Gender Neutral Housing at Yale University

Posted on April 2, 2013 by

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Gender NeutralOne of the great fallacies of our age is the malleability of human nature. There are some constants that persist regardless of our best efforts. As the College Fix‘s Alec Torres points out in a current story, Yale University, like other leading institutions, now offers “gender neutral” housing that allows male and females to room together. Just to be clear, we are not talking about co-educational dorms or halls, but rooms.

Torres argues that more than anything, this is Yale’s decision to put politics ahead of student safety and, I might add, common sense. Segregating students on the basis of sex makes sense because it reduces the possibility of sexual aggression that ranges from unwanted attention to outright rape. Males are stronger and larger, on average, than females. Allowing students to live in such proximity only serves to exacerbate what has been a historic concern.

The politics of these choices interest me. First, Yale arrives at this juncture out of an exaggerated view of equality. Gone are the days of in loco parentis, when institutions were expected to act in place of the parents, in a continuing effort to encourage standards and good behavior out of students. Now we are beyond the point of pretending that students are at all in a state of unequal development when compared to full-fledged adults. While students are physically adults, and some are in every capacity, Yale no longer assumes students are in the kind of development that necessitates boundaries. In fact, development is often defined in this context as the destruction of boundaries. Students are morally culpable beings, entrusted with decisions that may be far beyond their capacities, at least that is the assumption that drives gender-neutral housing. (Granted, it is possible that many parents are comfortable with these arrangements. If that is the case, Yale may simply be confirming the morality of those who send their students to be educated there. Then, they would be acting in loco parentis, especially if their objective is to further sexualize their children.)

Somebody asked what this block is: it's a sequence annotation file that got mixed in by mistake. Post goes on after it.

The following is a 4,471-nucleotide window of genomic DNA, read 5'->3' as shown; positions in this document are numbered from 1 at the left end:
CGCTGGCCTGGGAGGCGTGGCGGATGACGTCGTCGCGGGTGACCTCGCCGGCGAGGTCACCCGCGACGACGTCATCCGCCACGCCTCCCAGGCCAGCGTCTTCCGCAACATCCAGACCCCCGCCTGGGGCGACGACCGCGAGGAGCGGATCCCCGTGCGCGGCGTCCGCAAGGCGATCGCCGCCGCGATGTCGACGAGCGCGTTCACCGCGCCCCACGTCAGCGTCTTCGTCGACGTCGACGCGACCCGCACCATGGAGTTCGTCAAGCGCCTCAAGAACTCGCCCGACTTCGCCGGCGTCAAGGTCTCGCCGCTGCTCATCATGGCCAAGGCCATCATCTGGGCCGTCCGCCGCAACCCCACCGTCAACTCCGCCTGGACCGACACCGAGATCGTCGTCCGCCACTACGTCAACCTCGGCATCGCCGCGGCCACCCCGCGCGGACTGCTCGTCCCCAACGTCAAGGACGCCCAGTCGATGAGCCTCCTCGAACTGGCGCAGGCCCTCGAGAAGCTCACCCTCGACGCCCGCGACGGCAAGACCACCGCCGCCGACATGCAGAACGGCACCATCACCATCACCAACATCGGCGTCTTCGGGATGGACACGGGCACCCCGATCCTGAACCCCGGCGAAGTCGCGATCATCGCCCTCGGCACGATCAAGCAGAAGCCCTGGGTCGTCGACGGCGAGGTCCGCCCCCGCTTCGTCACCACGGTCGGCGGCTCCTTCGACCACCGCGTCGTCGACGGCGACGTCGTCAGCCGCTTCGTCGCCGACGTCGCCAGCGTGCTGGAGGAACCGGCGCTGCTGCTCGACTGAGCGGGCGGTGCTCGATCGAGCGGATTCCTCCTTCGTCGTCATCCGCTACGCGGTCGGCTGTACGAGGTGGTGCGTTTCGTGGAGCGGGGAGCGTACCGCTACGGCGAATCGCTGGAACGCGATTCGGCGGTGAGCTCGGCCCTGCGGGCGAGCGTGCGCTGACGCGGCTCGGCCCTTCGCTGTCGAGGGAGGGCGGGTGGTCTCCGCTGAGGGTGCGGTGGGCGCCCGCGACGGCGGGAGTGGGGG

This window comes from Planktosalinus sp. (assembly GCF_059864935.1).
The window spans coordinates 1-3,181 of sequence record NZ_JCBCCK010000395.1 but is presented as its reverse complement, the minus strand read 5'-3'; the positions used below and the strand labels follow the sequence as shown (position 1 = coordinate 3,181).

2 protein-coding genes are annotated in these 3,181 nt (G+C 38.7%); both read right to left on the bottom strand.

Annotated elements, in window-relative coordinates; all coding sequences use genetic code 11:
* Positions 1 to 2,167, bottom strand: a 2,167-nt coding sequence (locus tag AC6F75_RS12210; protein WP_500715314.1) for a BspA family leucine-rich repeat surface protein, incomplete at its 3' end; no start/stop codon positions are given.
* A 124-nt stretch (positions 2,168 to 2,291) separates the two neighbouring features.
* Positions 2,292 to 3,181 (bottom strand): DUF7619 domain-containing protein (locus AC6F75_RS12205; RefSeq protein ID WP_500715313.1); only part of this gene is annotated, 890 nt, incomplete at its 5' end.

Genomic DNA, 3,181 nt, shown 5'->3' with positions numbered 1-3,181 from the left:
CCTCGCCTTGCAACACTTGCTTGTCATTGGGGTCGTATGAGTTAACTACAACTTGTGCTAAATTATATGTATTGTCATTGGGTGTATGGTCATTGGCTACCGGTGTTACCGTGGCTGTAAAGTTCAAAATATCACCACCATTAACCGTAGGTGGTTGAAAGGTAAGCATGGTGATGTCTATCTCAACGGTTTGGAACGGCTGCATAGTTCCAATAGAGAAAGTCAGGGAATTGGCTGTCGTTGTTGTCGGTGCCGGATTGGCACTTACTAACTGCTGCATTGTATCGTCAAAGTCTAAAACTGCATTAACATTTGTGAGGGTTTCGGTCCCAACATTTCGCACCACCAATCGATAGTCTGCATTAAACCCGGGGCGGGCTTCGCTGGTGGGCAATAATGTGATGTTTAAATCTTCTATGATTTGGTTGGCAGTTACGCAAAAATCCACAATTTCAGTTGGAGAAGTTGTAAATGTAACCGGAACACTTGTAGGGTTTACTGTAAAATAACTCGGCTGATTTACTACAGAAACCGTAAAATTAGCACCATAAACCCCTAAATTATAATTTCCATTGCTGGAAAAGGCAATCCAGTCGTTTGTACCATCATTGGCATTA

Second, Yale’s decision, and that of other schools like it, is driven by the belief that sexuality fundamentally forms our identities. While it is true that humans are sexual creatures, we are so much more than that. Our continued discussion of gay rights, gay marriage, and even abortion, all carry on with the assumption that our sexual choices define us. Of course, through Sex Week and “gender neutral” housing, Yale determines that education consists of a moral reformation conditioned by the Ivy League, our new creator of norms and mores.

Nathan Harden, in his book Sex and God at Yale, tackles these themes and more.

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Posted in: Social Policy